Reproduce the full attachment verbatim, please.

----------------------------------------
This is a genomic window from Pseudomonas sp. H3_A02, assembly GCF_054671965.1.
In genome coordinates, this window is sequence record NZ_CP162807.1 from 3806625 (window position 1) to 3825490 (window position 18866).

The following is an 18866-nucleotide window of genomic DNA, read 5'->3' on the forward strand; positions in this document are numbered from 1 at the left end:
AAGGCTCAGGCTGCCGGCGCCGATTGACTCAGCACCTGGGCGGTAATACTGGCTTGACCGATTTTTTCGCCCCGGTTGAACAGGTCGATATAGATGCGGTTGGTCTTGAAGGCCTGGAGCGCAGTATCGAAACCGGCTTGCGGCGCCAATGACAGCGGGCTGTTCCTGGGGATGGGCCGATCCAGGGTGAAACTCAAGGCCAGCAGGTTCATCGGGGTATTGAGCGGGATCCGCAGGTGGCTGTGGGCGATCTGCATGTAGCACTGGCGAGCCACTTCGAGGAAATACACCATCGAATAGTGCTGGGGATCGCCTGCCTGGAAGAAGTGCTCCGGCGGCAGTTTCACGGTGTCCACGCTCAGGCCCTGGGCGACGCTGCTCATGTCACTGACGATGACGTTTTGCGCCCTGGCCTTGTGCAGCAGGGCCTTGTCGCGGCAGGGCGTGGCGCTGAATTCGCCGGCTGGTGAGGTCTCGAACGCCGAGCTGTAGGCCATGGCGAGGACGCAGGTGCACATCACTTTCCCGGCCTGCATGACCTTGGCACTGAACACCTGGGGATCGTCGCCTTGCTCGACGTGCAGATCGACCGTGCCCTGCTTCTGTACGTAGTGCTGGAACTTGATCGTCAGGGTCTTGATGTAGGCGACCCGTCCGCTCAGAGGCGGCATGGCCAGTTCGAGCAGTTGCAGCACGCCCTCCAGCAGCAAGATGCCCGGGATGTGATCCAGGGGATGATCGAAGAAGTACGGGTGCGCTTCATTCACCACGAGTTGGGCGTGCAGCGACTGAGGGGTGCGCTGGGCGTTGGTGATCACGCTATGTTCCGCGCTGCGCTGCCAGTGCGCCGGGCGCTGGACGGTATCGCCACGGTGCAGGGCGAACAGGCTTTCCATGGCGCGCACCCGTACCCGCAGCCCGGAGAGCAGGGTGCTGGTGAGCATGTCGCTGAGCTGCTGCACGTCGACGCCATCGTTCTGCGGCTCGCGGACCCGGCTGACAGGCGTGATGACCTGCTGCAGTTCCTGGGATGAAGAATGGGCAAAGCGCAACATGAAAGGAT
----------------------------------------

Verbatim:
This is a genomic window from Pseudomonas sp. H3_A02, assembly GCF_054671965.1.
In genome coordinates, this window is sequence record NZ_CP162807.1 from 3806625 (window position 1) to 3825490 (window position 18866).

The following is an 18866-nucleotide window of genomic DNA, read 5'->3' on the forward strand; positions in this document are numbered from 1 at the left end:
AAGGCTCAGGCTGCCGGCGCCGATTGACTCAGCACCTGGGCGGTAATACTGGCTTGACCGATTTTTTCGCCCCGGTTGAACAGGTCGATATAGATGCGGTTGGTCTTGAAGGCCTGGAGCGCAGTATCGAAACCGGCTTGCGGCGCCAATGACAGCGGGCTGTTCCTGGGGATGGGCCGATCCAGGGTGAAACTCAAGGCCAGCAGGTTCATCGGGGTATTGAGCGGGATCCGCAGGTGGCTGTGGGCGATCTGCATGTAGCACTGGCGAGCCACTTCGAGGAAATACACCATCGAATAGTGCTGGGGATCGCCTGCCTGGAAGAAGTGCTCCGGCGGCAGTTTCACGGTGTCCACGCTCAGGCCCTGGGCGACGCTGCTCATGTCACTGACGATGACGTTTTGCGCCCTGGCCTTGTGCAGCAGGGCCTTGTCGCGGCAGGGCGTGGCGCTGAATTCGCCGGCTGGTGAGGTCTCGAACGCCGAGCTGTAGGCCATGGCGAGGACGCAGGTGCACATCACTTTCCCGGCCTGCATGACCTTGGCACTGAACACCTGGGGATCGTCGCCTTGCTCGACGTGCAGATCGACCGTGCCCTGCTTCTGTACGTAGTGCTGGAACTTGATCGTCAGGGTCTTGATGTAGGCGACCCGTCCGCTCAGAGGCGGCATGGCCAGTTCGAGCAGTTGCAGCACGCCCTCCAGCAGCAAGATGCCCGGGATGTGATCCAGGGGATGATCGAAGAAGTACGGGTGCGCTTCATTCACCACGAGTTGGGCGTGCAGCGACTGAGGGGTGCGCTGGGCGTTGGTGATCACGCTATGTTCCGCGCTGCGCTGCCAGTGCGCCGGGCGCTGGACGGTATCGCCACGGTGCAGGGCGAACAGGCTTTCCATGGCGCGCACCCGTACCCGCAGCCCGGAGAGCAGGGTGCTGGTGAGCATGTCGCTGAGCTGCTGCACGTCGACGCCATCGTTCTGCGGCTCGCGGACCCGGCTGACAGGCGTGATGACCTGCTGCAGTTCCTGGGATGAAGAATGGGCAAAGCGCAACATGAAAGGAT